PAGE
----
We’re filled with inspiration and gratitude when young people find ways to support the importance of play for children experiencing homelessness! They give us much hope for the future.

This blog was originally published on August 5, 2019 at playtimeproject.org.

All of Playtime’s programs are currently on hold in response to COVID-19, but their staff is staying connected to families and providing “Playtime-to-Go” play kits to keep children engaged and entertained in the shelters. To find out more about how they are continuing to support families and children during this time of crisis, please read their response to COVID-19.

Why I Am a #1 Fan of Girls on the Run: From New York City to Northern Virginia

Written by Tyler Allen, Associate Board Member of Girls on the Run NOVA

Riding the Subway in New York, you can tell what line you’re on by the snacks the kids are eating. The L train from Williamsburg to Chelsea has kids toting dried fruit in reusable glass jars. The J/Z line from Queens to Downtown has kids drinking sodas and eating packaged cupcakes. It occurred to me that some more hands-on involvement and guidance might be helpful for some youth to understand a more holistic approach to their health and place in their community.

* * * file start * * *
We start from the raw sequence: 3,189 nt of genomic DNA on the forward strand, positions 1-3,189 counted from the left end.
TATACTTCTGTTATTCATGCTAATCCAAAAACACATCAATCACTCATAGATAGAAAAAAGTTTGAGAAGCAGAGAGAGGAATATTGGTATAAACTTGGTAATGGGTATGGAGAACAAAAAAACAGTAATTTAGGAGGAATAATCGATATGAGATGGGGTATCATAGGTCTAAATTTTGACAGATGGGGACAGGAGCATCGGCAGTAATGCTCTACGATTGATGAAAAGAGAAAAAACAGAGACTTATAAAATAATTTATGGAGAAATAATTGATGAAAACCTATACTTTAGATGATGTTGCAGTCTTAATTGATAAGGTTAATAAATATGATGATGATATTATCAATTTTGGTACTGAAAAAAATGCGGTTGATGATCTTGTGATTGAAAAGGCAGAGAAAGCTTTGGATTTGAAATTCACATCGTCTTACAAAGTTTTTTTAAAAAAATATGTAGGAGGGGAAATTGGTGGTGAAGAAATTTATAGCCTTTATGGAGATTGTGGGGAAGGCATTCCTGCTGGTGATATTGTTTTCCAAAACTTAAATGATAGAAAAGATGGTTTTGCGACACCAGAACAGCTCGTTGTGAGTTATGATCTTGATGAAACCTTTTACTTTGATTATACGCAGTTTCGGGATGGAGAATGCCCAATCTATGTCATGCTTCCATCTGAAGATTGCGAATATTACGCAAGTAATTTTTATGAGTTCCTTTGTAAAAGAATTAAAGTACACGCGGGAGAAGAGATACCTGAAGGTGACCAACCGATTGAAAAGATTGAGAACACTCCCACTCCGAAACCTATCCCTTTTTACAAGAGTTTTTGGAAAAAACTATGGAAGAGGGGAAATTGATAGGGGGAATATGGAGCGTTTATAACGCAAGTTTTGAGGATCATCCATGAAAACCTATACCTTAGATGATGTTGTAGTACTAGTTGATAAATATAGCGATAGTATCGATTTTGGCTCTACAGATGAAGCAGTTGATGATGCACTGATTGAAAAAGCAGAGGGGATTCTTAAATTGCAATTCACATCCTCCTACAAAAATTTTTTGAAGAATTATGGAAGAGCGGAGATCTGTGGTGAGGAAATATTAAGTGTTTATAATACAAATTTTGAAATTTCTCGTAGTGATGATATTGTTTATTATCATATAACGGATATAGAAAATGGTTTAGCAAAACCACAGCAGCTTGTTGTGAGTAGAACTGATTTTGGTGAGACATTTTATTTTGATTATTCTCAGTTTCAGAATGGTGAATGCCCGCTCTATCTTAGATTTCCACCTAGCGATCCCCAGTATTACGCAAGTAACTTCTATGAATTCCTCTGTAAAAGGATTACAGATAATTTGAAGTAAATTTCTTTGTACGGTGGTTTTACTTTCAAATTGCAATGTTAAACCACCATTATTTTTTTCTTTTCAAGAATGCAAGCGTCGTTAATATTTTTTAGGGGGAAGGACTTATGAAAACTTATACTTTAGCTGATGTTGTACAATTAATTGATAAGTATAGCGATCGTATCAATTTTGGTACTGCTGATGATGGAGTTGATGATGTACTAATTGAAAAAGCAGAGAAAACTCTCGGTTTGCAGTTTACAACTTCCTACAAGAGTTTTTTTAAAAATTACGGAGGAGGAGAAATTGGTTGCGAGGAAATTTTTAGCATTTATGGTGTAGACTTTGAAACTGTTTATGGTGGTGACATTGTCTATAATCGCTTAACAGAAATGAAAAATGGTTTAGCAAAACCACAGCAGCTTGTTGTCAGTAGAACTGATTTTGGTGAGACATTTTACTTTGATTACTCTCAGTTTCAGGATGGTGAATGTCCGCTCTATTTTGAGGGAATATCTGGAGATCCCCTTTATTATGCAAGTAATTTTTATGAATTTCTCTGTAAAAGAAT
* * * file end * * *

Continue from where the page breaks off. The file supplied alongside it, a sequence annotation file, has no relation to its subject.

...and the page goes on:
Thinking back to my youth, I fondly remember field hockey and lacrosse as the backbone of my routine that kept me in line with my schoolwork, gave me purpose and responsibility, and placed me in an uplifting social circle of encouraging friends and coaches. It’s true that youth involved in physical activity are not only taking care of their physical and mental health, but they perform better in school and social situations, too. I am lucky to have experienced the power that physical activity and female mentorship can have on your life. I am passionate about sharing that experience with as many girls as possible.

As a female runner, my eyes teared up when the Girls on the Run program came across on a volunteer forum. It seemed too good to be true. Here is a program that addresses not just health disparities, but also provides the tools girls need to be strong and confident. It works to level the playing field for youth wellness no matter their background and — bonus — it incorporates running!